However, if that hits your vitals or head, you suffer 14 body from an average attack and 24 from a maximum roll.  The former Disables you (You will lose points of a stat for the duration of the impairment from ½d6 Recovery and Body to 2d6 END).  You also are bleeding rapidly (3d6 per turn), and will die soon without medical assistance, plus you're recovering every 5 minutes because you took 56 stun (or 70 and are in GM discretion zone).  The latter is an outright instant death.

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Coincidentally, the author of How to be a GURPS GM put up a good post yesterday about the subject of bullet damage (focusing on the effect of using the optional hit location rule, but the discussion also includes the default "torso" location). It's worth a read for anyone wanting to compare and contrast with Hero who isn't a GURPS expert:

 

http://www.themook.net/gamegeekery/location-location-location/

 

(For those wondering, "2d+2 pi damage" means to roll 2d+2 for damage, just as you'd expect, but GURPS specifies the type of damage an attack causes: in this case, piercing (pi) damage (as opposed to cutting damage, or burning damage, or...). Different forms of damage have wounding modifiers, but pi is a baseline form of damage and so has no wounding modifier.)

 

(Also, HP = Hit Points, and HT = Health. GURPS uses 3d6 resolution just like Hero does, so rolls against HT are done on 3d6.)

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That... sounds correct, actually.  Guess that's what I get for posting without looking at the rulebook for a refresher (it's been more than a few years since I've played).

 

Well, the rest stands - you become equipment guide weapon proof far faster in HERO for far less of your overall character / resource point total than in GURPs ... where Chinese Knockoff Iron Man (TL9 powered armor) is immune to small arms fire but goes down to a TL7 bazooka hit.  Why were you hit by a bazooka? Because you're wearing a tank, its the only thing that can hurt you, and rockets are a lot cheaper than power armor suits.

 

 

It's the only TL 7 thing that can hurt you.  TL 9 power armour doesn't make you immune to TL 9 military small arms of course.  You're not wearing a tank.  TL 9 HAS tanks.  

 

Of course one thing that really makes a difference is that by default GURPS allows shooting at hit locations and mechanically it's much easier to pull off a headshot in GURPS because it doesn't do the OCV versus DCV. thing.  "He's aiming at my head" doesn't make it easier for me to make my dodge roll.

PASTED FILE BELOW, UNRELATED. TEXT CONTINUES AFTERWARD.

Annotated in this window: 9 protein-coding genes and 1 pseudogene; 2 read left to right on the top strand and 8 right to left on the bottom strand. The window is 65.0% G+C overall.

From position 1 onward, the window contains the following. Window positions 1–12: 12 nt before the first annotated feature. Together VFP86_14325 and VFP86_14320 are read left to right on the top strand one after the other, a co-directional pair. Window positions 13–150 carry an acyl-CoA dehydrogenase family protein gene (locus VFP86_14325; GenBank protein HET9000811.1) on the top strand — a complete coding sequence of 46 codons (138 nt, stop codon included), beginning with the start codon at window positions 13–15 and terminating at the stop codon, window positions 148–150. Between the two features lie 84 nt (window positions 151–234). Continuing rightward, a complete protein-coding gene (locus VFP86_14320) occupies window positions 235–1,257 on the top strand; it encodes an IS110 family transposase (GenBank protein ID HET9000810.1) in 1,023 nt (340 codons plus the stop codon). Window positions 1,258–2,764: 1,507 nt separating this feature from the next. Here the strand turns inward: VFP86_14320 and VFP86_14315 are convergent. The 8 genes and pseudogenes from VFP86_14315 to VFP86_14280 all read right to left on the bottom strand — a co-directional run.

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It's the only TL 7 thing that can hurt you.  TL 9 power armour doesn't make you immune to TL 9 military small arms of course.  You're not wearing a tank.  TL 9 HAS tanks.  

 

Of course one thing that really makes a difference is that by default GURPS allows shooting at hit locations and mechanically it's much easier to pull off a headshot in GURPS because it doesn't do the OCV versus DCV. thing.  "He's aiming at my head" doesn't make it easier for me to make my dodge roll.

Been so long since I've played GURPS I've forgotten a great deal.

 

But are you saying that if I want to take a called shot all I have to do is say "I'm going for the head" and there is no penalty to that?

 

Lucius Alexander

 

The palindromedary threatens to penalize me if I try to shoot either head

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Been so long since I've played GURPS I've forgotten a great deal.

 

But are you saying that if I want to take a called shot all I have to do is say "I'm going for the head" and there is no penalty to that?

 

Lucius Alexander

 

The palindromedary threatens to penalize me if I try to shoot either head

 

 

There's a penalty, sure, but it's to the roll to hit.  A really good marksman can virtually guarantee a shot to the brain as soon the target misses a dodge roll.  To be fair as of 4th edition, they've added the ability to reduce your effective skill in order to reduce your target's dodge, so I suppose they do now have something that approximates OCV versus DCV.  You now have to choose which penalty to take if the target actually has a really high dodge.  But in earlier editions when that reputation was built, that option didn't exist.  

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Hero's OCV vs. DCV makes hitting a function of the difference in combat abilities. GURPS' attack roll followed by defense roll makes hitting a function of the product of the attack/defend probabilities.

 

Ex: in Hero, a 6 OCV (3 OCV + 3 CSLs in broadsword) attacking a 6 DCV (3 DCV + 3 for Dodging) has a 55% chance to score a hit because the difference of 0 yields a 11- (55%) to-hit probability.

 

Ex: in GURPS, a 14 broadsword skill (90.74% chance to succeed) attacking a 14 Dodge (9.26% chance to fail) has an 8.4% chance to score a hit because 90.74% of 9.26% yields a 8.4% to-hit probability.

 

So the Hero System is basically postulating that between two combatants of equal skill, the chances to hit should be 55%, no matter what the actual skill level is in question. GURPS, on the other hand, is postulating that hitting and dodging are independent and unconnected phenomena, each with their own dice rolls and probabilities, and that they only become connected (probabilistically) through multiplication. Which philosophy you agree with more probably depends on which kind of combat you prefer. The kind where success remains level (i.e., closer to a 50/50 proposition) the closer in ability the two combatants are, or the kind where success diminishes the higher the defender's ability gets, almost irrespective of the attacker's ability.

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You're making a good point, but I wouldn't call those GURPS characters equals. A weapon skill of 14- wouldn't be unusual in most campaigns, but a 14 Dodge would be pretty unusual in most campaigns. I see mostly Dodge scores of 10, with some 11s.